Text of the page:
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Opinion | Brittney Griner’s fate poses a warning to U.S. sports and Hollywood



Audiences in authoritarian countries may buy American products—but that doesn’t mean they’ll buy American values.

It’s an unpleasant truth that the American sports and entertainment industry has to face as WNBA star Britney Greenner faces 10 years in a Russian prison for drug offenses.

Free traders have long argued for cultural and sporting engagement with authoritarian states that American cultural products are great ambassadors of American values. But the price of entering these markets is often silence — or at least silence — on everything from basic facts about Taiwan as an independent country to the murder of Washington Post columnist Jamal Khashoggi.

Griner’s detention suggests the cost could be higher if dictators see an opportunity to turn stars into bargaining chips.

This raises the question: Are the dangers and compromises really worth it?

Of course, global audiences have already spent billions to watch street racer Dominic Toretto’s spirit of physical defiance in the Fast and Furious series or the dinosaur death race in the Jurassic World movies. . LeBron James is a huge international basketball star — with hundreds of millions of dollars in salary and endorsements.

but nothing special Democratic Regarding such exports. Stars and executives seeking access to these business opportunities may be well paid — but many also pay with their integrity and dignity.

For example, in early 2019, Netflix CEO Reed Hastings admitted that the company reviewed Hasan Minaj’s Patriot Act that criticized Saudi Arabia and Crown Prince Mohammed An episode of Mohammed bin Salman in exchange for the ability to stream shows with sexually explicit content in the kingdom. Last year, actor John Cena bowed in Mandarin to apologise to his Chinese fans for referring to Taiwan as an independent country.

Disney hoped the live-action remake of “Mulan” would be a big hit in China, but shamed itself two years ago by thanking Xinjiang government agencies, including those suspected of being involved in repression and surveillance of ethnic minorities.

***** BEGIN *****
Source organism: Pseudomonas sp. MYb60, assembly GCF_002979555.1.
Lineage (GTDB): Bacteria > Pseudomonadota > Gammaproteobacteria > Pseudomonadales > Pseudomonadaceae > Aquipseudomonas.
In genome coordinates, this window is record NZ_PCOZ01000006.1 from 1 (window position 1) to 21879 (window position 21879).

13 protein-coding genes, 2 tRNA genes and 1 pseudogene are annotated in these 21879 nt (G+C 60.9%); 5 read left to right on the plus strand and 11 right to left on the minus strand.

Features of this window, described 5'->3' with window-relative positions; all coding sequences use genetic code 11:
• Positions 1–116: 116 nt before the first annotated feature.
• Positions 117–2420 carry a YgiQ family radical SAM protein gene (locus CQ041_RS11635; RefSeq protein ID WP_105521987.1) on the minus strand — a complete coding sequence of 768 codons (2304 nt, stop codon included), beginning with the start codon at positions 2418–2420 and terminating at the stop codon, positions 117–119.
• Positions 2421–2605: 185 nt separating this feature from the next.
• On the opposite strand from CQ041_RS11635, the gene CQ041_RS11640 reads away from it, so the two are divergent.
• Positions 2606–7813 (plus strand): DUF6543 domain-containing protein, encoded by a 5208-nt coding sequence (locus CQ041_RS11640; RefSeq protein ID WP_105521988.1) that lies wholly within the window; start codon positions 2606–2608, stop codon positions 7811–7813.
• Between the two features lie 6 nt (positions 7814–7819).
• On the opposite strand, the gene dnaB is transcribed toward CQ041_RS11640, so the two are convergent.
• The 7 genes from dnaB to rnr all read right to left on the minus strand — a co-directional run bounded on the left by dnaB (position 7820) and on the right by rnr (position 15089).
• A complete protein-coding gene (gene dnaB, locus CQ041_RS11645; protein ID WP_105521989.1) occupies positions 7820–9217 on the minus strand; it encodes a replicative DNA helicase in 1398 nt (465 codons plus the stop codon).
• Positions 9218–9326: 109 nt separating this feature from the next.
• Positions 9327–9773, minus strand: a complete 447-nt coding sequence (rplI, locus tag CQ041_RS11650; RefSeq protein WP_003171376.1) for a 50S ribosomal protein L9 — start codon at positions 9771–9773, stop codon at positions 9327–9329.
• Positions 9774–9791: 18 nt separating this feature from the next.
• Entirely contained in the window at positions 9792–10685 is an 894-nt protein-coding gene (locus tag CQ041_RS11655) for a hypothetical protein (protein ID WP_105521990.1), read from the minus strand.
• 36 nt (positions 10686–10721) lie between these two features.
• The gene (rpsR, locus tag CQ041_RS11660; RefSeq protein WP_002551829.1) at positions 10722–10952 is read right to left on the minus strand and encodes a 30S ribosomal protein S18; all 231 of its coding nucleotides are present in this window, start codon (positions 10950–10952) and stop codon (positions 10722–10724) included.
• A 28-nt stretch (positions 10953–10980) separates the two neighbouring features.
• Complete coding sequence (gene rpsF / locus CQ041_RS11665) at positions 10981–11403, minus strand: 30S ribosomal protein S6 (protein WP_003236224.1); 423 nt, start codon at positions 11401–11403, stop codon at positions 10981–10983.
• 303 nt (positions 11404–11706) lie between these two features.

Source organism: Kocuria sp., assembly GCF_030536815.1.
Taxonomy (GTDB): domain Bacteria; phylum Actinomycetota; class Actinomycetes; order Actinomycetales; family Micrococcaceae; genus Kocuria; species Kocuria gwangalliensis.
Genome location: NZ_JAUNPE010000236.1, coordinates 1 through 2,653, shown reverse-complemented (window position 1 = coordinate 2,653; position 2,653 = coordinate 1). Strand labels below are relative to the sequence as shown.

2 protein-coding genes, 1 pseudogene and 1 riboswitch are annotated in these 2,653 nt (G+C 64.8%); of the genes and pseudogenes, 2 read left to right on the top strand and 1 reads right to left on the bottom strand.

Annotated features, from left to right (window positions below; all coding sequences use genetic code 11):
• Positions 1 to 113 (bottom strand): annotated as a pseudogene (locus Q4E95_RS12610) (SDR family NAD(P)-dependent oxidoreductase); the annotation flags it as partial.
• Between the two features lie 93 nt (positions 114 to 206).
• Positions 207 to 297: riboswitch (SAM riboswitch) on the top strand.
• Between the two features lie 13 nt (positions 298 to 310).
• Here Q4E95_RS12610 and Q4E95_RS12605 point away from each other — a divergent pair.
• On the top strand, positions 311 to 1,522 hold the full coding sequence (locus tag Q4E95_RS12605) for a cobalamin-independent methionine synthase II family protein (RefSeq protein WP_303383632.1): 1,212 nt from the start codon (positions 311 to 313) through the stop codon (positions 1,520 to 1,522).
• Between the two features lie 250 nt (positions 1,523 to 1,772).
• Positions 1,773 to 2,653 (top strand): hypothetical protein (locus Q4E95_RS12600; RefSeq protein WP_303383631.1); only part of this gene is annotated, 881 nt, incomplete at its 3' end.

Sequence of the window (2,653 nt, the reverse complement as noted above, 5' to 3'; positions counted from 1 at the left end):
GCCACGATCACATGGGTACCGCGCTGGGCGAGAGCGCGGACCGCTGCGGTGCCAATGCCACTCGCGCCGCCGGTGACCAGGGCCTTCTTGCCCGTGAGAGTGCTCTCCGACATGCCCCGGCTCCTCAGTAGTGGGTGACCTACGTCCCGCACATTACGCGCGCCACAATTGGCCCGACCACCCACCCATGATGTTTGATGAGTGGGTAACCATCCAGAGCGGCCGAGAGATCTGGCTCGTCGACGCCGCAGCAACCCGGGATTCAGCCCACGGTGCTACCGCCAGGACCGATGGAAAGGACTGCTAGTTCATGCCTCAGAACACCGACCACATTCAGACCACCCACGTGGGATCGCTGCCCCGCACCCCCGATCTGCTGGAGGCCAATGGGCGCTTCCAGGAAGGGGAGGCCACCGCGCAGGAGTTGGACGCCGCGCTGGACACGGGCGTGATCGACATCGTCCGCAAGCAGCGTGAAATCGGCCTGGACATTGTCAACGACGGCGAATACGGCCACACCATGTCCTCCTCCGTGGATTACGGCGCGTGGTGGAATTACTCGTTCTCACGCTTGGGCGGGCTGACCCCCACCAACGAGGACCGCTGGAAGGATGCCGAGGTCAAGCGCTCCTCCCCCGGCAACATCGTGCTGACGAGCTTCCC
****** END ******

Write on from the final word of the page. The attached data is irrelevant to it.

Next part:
But another dust settle calls for higher stakes.

In the fall of 2019, Daryl Morey, then the general manager of the Houston Rockets, briefly tweeted his support for pro-democracy protesters in Hong Kong before it was deleted. Before National Basketball Association President Adam Silver visited China, he failed to exercise freedom of speech. The NBA said in a statement that Morey’s remarks “deeply offend many of our friends and fans in China and are regrettable.” In China, James asked Silver if Morey would be disciplined for the trouble he caused the league, a frustrating display of an outspoken star who favored interests over principles on other issues.

This time, though, the fallout isn’t limited to a domestic PR disaster. The Chinese government and business people demanded that Morey be fired. CCTV, which owns the exclusive rights to broadcast NBA games, banned those games (except for a playoff game in 2020) and did not resume regular broadcasts until this spring. Chinese sponsors cut ties with the league. In April 2021, Silver estimated “total lost revenue across all of our business lines in China” at “hundreds of millions of dollars.”

Chinese fans, businesses and government officials may love USA Basketball. But it turns out they prefer the US to respect China’s territorial claims. The NBA has failed to use its popularity in China to defend American values. Instead, an authoritarian regime proves that it can and will use the coalition’s success against it.

The NBA’s misfortune echoes that in the larger disaster for Graner and her family. Greener was arrested in Moscow in February on his way to play for Russia’s UMMC Yekaterinburg during the WNBA offseason and charged with bringing into the country two e-cigarette packs filled with cannabis oil. Her detention coincided with Russia’s invasion of Ukraine, giving the impression that the Kremlin had actually taken a high-profile hostage. Earlier this month, she pleaded guilty, saying she accidentally packaged the cartridges.

If the optimistic logic of American cultural export holds true, Griner’s American identity and stardom should protect her. But the Russian government’s decision to arrest and prosecute Greener revealed a blunt calculation: Americans valued Greener more than Russians. The Putin regime could use her as a bargaining chip in a showdown with the United States without causing domestic discontent.

It should have been clear long ago that what is good for Hollywood or American sports is not inherently good for America. With fewer U.S. films allowed in China, Greener is in a Russian jail, and U.S. sports leagues and entertainment companies need to be liquidated.

Appeasing a tyrannical government is never a good thing — especially when the reward comes with poison.

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